Evaluation of Microseismicity Related to Hydraulic Fracking Operations of Petroleum Reservoirs and Its Possible Environmental Repercussions


Petroleum reservoir operations such as oil and gas production, hydraulic fracturing, and water injection induce considerable stress changes that at some point result in rock failure and emanation of seismic energy. Such seismic energy could be large enough to be felt in the neighborhood of the oil fields, therefore many issues are recently raised regarding its environmental impact. In this research we analyze the magnitudes of microseismicity induced by stimulation of unconventional reservoirs at various basins in the United States and Canada that monitored the microseismicity induced by hydraulic fracturing operations. In addition, the relationship between microseismic magnitude and both depth and injection parameters is examined to delineate the possible framework that controls the system. Generally, microseismicity of typical hydraulic fracturing and injection operations is relatively similar in the majority of basins under investigation and the overall associating seismic energy is not strong enough to be the important factor to jeopardize near surface groundwater resources. Furthermore, these events are less energetic compared to the moderately active tectonic zones through the world and usually do not extend over a long period at considerably deep parts. However, the huge volume of the treatment fluids and improper casing cementing operation seem to be primary sources for contaminating near surface water resources.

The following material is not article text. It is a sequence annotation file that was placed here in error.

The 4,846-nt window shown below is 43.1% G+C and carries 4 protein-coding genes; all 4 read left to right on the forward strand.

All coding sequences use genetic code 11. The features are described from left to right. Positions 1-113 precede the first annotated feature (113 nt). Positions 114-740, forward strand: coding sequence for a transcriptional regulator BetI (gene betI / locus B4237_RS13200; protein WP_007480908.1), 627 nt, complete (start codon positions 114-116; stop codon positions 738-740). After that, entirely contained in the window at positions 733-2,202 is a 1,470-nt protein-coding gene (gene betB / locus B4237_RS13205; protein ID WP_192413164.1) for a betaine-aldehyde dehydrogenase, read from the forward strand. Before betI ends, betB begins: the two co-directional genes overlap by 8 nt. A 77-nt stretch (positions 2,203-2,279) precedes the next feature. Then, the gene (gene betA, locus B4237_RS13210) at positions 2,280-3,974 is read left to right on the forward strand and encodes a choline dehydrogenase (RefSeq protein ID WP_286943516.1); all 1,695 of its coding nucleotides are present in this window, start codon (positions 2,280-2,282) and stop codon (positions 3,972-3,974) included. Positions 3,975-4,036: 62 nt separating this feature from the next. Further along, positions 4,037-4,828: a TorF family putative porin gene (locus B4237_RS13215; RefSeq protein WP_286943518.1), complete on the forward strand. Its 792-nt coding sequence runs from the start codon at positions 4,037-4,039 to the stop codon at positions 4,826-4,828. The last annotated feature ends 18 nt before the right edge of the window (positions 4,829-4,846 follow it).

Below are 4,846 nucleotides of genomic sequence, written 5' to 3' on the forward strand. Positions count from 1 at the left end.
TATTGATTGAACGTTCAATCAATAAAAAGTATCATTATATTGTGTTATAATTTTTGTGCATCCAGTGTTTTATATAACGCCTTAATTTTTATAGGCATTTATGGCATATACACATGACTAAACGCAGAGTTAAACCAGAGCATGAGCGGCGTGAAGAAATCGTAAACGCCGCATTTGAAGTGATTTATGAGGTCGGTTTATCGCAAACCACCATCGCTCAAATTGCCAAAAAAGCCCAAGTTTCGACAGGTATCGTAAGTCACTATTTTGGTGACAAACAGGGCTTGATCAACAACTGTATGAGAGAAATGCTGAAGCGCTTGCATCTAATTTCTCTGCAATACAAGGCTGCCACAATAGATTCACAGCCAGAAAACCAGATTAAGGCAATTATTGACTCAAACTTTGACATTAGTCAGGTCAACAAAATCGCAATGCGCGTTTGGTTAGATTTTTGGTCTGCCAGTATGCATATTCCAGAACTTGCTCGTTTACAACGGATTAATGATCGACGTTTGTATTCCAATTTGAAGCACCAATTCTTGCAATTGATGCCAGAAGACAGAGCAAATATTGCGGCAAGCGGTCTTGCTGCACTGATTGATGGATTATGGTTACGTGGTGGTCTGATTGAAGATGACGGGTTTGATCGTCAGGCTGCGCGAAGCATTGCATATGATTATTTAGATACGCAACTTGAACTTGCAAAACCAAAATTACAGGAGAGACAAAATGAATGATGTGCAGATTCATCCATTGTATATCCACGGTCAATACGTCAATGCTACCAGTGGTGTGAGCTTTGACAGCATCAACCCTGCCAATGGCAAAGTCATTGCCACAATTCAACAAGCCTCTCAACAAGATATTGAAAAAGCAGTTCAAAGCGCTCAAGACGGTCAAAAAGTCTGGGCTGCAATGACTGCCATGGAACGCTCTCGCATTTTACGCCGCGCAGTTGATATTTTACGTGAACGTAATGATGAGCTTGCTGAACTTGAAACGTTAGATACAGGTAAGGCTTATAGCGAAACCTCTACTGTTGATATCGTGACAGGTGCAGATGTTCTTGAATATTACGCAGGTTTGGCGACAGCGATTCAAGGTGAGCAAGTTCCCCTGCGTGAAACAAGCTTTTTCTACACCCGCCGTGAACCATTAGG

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Abdulaziz, A. (2014) Evaluation of Microseismicity Related to Hydraulic Fracking Operations of Petroleum Reservoirs and Its Possible Environmental Repercussions. Open Journal of Earthquake Research, 3, 43-54. doi: 10.4236/ojer.2014.32006.

Conflicts of Interest

The authors declare no conflicts of interest.


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